You are on page 1of 4


Discussion Questions Chapter 6

1. What are the advantages and disadvantages of welfare bureaucrats having a dominant
role in the delivery of social welfare services? Cite your source.
One advantage of welfare bureaucrats having a dominant role in the delivery of social
welfare services is the structure that is offered within the welfare system aimed at preventing
people from taking advantage of the system (Karger & Stoesz, 2014, p. 125). Another advantage
is that welfare bureaucrats have assisted in the implementation of various welfare programs
(Karger & Stoesz, p. 125). One disadvantage is that welfare bureaucrats follow the same form to
maintain the welfare state that was implemented during the New Deal (Karger & Stoesz, p. 125).
This form is outdated and was created in the 1930s. Since the 1930s, many changes have
occurred that constitute a need for reform within their ways to maintain the welfare state.
Another disadvantage of welfare bureaucrats having a dominant role in the delivery of social
welfare services is that welfare bureaucrats "have their own understanding of what is best for the
marginal interest" (Karger & Stoesz, p. 127). One example of this occurred in the 1980s when
the AIDS epidemic arose and welfare bureaucrats from the Center for Disease Control and
Prevention disagreed extensively with the gay advocacy organizations such as Act Up! (Karger
& Stoesz, p. 127).
2. When nonprofit organizations are forced to compete with human service corporations
for funding, what are the likely implications for the delivery of social welfare services?
Support and cite your response.
When non-profit organizations and human service agencies are forced to compete,
for funding, non-profit organizations cannot be expected to "be more like for-profits in ways that
we like-- efficient, responsive, aggressive--without expecting that they will also become more
like for-profits in the ways that we don't: rapacious, hardheaded and yes sometimes selfish"


(Hacker as cited in Karger & Stoesz, 2014, p. 132). For this reason, if non-profits were expected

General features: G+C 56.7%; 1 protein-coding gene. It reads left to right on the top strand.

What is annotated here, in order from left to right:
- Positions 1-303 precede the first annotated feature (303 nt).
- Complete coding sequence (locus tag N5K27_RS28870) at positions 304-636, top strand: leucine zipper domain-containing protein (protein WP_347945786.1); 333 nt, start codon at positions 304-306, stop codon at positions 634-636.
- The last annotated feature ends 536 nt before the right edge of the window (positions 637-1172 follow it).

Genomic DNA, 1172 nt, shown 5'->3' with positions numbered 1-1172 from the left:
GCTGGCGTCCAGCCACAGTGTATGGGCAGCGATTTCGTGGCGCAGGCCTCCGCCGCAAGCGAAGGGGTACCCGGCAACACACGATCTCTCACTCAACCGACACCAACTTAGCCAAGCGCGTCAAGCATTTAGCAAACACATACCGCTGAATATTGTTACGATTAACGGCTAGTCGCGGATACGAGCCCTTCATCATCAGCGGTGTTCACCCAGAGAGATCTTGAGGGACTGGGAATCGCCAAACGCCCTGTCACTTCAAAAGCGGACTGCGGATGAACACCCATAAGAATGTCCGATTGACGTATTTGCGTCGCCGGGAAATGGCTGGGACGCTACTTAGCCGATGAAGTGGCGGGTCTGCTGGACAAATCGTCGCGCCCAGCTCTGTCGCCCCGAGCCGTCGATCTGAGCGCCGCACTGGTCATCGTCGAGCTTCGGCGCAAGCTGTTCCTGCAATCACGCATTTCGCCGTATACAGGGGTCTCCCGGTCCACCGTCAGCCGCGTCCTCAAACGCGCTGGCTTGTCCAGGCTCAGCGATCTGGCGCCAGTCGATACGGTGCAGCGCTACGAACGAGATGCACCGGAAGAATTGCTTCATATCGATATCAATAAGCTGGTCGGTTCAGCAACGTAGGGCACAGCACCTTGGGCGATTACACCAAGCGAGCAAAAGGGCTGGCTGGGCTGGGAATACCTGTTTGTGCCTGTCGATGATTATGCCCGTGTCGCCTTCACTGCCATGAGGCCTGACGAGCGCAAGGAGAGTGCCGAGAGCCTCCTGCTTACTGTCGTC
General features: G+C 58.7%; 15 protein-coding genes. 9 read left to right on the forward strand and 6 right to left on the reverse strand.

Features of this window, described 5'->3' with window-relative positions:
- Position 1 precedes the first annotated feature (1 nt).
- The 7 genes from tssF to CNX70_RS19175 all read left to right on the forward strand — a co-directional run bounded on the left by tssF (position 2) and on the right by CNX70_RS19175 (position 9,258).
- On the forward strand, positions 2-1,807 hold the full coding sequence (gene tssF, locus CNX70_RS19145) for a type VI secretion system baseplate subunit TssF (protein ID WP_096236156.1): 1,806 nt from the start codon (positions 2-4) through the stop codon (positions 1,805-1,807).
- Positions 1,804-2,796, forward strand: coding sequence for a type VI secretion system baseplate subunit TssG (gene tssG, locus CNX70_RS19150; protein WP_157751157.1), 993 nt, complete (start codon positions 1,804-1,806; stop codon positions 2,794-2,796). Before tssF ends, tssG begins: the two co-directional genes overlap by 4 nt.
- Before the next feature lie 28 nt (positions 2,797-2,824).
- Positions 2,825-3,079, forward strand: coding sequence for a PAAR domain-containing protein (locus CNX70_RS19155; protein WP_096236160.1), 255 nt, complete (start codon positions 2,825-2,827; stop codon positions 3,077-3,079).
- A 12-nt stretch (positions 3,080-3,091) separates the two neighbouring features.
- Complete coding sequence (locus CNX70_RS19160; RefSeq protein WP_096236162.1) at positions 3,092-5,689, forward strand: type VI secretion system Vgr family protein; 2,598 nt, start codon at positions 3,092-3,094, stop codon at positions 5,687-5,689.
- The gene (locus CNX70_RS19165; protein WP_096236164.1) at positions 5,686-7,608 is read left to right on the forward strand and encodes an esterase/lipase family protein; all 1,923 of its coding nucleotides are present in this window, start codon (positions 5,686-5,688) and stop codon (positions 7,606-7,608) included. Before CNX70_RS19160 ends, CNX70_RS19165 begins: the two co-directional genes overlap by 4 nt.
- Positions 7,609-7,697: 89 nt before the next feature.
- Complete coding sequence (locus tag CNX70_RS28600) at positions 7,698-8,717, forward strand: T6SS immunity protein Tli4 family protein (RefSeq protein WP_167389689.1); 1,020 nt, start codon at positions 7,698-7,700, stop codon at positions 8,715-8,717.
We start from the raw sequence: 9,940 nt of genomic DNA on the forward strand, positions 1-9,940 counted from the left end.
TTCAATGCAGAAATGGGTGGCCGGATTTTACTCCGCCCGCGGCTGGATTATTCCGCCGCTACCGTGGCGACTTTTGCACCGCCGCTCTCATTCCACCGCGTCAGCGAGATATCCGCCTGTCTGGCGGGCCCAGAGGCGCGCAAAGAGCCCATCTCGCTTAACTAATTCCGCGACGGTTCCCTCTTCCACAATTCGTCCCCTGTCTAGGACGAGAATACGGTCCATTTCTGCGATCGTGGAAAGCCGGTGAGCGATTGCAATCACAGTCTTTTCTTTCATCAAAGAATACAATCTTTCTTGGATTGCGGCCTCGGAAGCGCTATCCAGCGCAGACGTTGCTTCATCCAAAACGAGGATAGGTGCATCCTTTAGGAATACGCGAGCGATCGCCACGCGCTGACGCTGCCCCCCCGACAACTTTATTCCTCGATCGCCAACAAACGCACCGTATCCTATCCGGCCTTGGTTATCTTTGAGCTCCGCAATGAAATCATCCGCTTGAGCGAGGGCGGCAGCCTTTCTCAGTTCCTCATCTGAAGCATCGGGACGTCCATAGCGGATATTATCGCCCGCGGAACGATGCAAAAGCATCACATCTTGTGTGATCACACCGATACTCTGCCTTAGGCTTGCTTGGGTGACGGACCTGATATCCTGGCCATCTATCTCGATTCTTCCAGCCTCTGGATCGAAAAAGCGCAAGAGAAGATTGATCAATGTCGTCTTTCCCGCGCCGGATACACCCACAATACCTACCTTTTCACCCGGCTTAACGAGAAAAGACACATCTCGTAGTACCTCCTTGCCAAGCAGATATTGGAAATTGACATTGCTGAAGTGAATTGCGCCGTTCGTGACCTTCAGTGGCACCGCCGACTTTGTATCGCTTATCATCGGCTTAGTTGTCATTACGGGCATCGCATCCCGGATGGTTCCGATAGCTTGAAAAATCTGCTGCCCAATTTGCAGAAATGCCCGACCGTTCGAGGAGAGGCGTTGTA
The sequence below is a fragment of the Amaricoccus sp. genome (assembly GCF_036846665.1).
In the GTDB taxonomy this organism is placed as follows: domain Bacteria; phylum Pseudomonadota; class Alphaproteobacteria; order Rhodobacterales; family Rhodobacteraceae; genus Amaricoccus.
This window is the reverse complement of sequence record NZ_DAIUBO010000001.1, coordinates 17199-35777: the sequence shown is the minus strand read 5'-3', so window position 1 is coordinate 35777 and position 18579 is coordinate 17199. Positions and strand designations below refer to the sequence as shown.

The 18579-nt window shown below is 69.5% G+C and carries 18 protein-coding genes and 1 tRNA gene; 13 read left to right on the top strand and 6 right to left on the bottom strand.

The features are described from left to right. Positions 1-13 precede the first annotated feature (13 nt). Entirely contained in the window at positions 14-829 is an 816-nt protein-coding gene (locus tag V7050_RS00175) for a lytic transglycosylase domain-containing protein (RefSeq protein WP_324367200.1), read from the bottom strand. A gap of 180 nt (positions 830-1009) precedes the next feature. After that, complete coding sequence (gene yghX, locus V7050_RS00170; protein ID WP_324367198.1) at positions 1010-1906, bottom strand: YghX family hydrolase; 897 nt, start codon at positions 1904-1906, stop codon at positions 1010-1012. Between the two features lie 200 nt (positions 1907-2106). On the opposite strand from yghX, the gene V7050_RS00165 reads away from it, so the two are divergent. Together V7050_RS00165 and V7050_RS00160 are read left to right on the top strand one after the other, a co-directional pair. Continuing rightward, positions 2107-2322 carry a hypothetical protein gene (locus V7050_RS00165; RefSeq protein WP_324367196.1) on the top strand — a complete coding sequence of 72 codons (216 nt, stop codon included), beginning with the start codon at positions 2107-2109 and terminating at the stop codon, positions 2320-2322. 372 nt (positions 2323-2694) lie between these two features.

to compete with for-profits, the delivery of social services would be less effective in serving
marginalized populations.
Discussion Questions Chapter 7
1. How does standardization of care in an industry with substantial for profit-delivery
systems tend to erode the quality of care received by clients? Cite your source.
According to Karger & Stoesz (2014), "the less affluent are often consigned to
substandard services because government reimbursements are at such low levels that they
encourage standardization" (p. 144). For this reason, many corporations that provide health care
have adopted a strategy that lowers the quality of care and focuses more on serving the
maximum amount of people at the lowest rate of cost (Karger & Stoesz, p. 144). By doing this,
corporations generate revenue by lowering the quality of care and labor costs (Karger & Stoesz,
p. 144). Standardization of these services is important to lower the organization's expenses
(Karger & Stoesz, p. 144). Over the years, the population in need of these services has grown
and more organizations offering health care operate with methods of standardization.
2. In what ways is corporate social responsibility similar and dissimilar to corporate public
relation efforts? Cite your source.
Corporate social responsibility was formed to improve public image and it is
extremely comparable to corporate public relation efforts. Corporate social responsibility
stemmed as a public relation effort in response to perceptions that many "Minority groups, and
women, contend that many corporations have been guilty of discrimination in hiring and in pay
scales" (Karger & Stoesz, 2014, p. 148). Corporations began implementing corporate social
responsibility policies in an effort to smooth out negative feedback they received from the
public. According to Karger & Stoesz, public relations facades frequently gloss over


businesses substantive abuses, specific corporate social responsibility policies have advanced
social welfare (p. 149). This statement describes that public relations take the role of trying to
make the business look good when it may or may not be, while corporate social responsibility
policies have paved the way for future social welfare advancements (Karger & Stoesz, p. 149).
Some of the beneficial characteristics of corporate social welfare policies include the prevention
and discontinuation of discrimination in the workplace.


Karger, H., & Stoesz, D. (2014). American social welfare policy: A pluralist approach (7th ed.).
New Jersey: Pearson Education.